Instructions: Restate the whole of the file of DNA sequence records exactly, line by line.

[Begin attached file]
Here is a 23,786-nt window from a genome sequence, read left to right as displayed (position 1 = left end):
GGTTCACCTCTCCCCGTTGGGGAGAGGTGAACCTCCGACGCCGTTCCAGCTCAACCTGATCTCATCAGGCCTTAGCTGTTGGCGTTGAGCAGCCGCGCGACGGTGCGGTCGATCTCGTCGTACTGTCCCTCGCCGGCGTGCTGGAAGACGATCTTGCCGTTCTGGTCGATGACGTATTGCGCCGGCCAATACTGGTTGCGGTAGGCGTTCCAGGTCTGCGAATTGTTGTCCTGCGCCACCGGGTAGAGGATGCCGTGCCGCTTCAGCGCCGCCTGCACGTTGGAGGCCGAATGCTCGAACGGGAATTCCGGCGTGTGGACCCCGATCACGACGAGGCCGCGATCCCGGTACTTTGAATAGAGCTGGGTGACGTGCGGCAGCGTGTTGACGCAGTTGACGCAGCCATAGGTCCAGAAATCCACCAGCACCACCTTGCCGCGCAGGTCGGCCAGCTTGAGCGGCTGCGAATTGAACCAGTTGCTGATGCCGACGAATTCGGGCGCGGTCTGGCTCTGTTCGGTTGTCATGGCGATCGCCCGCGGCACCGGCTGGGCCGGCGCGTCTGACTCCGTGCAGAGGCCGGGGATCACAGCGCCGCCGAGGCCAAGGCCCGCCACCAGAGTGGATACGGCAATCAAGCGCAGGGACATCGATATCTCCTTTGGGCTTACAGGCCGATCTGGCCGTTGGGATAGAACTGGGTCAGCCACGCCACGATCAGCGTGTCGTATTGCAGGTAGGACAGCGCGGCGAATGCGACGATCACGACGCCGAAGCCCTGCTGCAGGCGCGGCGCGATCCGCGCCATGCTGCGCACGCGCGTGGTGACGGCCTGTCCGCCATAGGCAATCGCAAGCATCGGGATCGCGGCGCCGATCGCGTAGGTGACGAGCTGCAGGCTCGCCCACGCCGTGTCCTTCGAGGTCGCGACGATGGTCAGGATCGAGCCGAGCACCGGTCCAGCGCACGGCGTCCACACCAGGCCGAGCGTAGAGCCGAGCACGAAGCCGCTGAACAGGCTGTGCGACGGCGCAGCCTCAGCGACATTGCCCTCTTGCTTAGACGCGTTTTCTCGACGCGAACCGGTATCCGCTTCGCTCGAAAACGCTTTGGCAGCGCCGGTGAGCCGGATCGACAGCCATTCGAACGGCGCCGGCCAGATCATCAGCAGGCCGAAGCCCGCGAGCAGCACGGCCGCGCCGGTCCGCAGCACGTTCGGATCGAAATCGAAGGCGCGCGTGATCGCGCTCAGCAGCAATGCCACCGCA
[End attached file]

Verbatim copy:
Here is a 23,786-nt window from a genome sequence, read left to right as displayed (position 1 = left end):
GGTTCACCTCTCCCCGTTGGGGAGAGGTGAACCTCCGACGCCGTTCCAGCTCAACCTGATCTCATCAGGCCTTAGCTGTTGGCGTTGAGCAGCCGCGCGACGGTGCGGTCGATCTCGTCGTACTGTCCCTCGCCGGCGTGCTGGAAGACGATCTTGCCGTTCTGGTCGATGACGTATTGCGCCGGCCAATACTGGTTGCGGTAGGCGTTCCAGGTCTGCGAATTGTTGTCCTGCGCCACCGGGTAGAGGATGCCGTGCCGCTTCAGCGCCGCCTGCACGTTGGAGGCCGAATGCTCGAACGGGAATTCCGGCGTGTGGACCCCGATCACGACGAGGCCGCGATCCCGGTACTTTGAATAGAGCTGGGTGACGTGCGGCAGCGTGTTGACGCAGTTGACGCAGCCATAGGTCCAGAAATCCACCAGCACCACCTTGCCGCGCAGGTCGGCCAGCTTGAGCGGCTGCGAATTGAACCAGTTGCTGATGCCGACGAATTCGGGCGCGGTCTGGCTCTGTTCGGTTGTCATGGCGATCGCCCGCGGCACCGGCTGGGCCGGCGCGTCTGACTCCGTGCAGAGGCCGGGGATCACAGCGCCGCCGAGGCCAAGGCCCGCCACCAGAGTGGATACGGCAATCAAGCGCAGGGACATCGATATCTCCTTTGGGCTTACAGGCCGATCTGGCCGTTGGGATAGAACTGGGTCAGCCACGCCACGATCAGCGTGTCGTATTGCAGGTAGGACAGCGCGGCGAATGCGACGATCACGACGCCGAAGCCCTGCTGCAGGCGCGGCGCGATCCGCGCCATGCTGCGCACGCGCGTGGTGACGGCCTGTCCGCCATAGGCAATCGCAAGCATCGGGATCGCGGCGCCGATCGCGTAGGTGACGAGCTGCAGGCTCGCCCACGCCGTGTCCTTCGAGGTCGCGACGATGGTCAGGATCGAGCCGAGCACCGGTCCAGCGCACGGCGTCCACACCAGGCCGAGCGTAGAGCCGAGCACGAAGCCGCTGAACAGGCTGTGCGACGGCGCAGCCTCAGCGACATTGCCCTCTTGCTTAGACGCGTTTTCTCGACGCGAACCGGTATCCGCTTCGCTCGAAAACGCTTTGGCAGCGCCGGTGAGCCGGATCGACAGCCATTCGAACGGCGCCGGCCAGATCATCAGCAGGCCGAAGCCCGCGAGCAGCACGGCCGCGCCGGTCCGCAGCACGTTCGGATCGAAATCGAAGGCGCGCGTGATCGCGCTCAGCAGCAATGCCACCGCA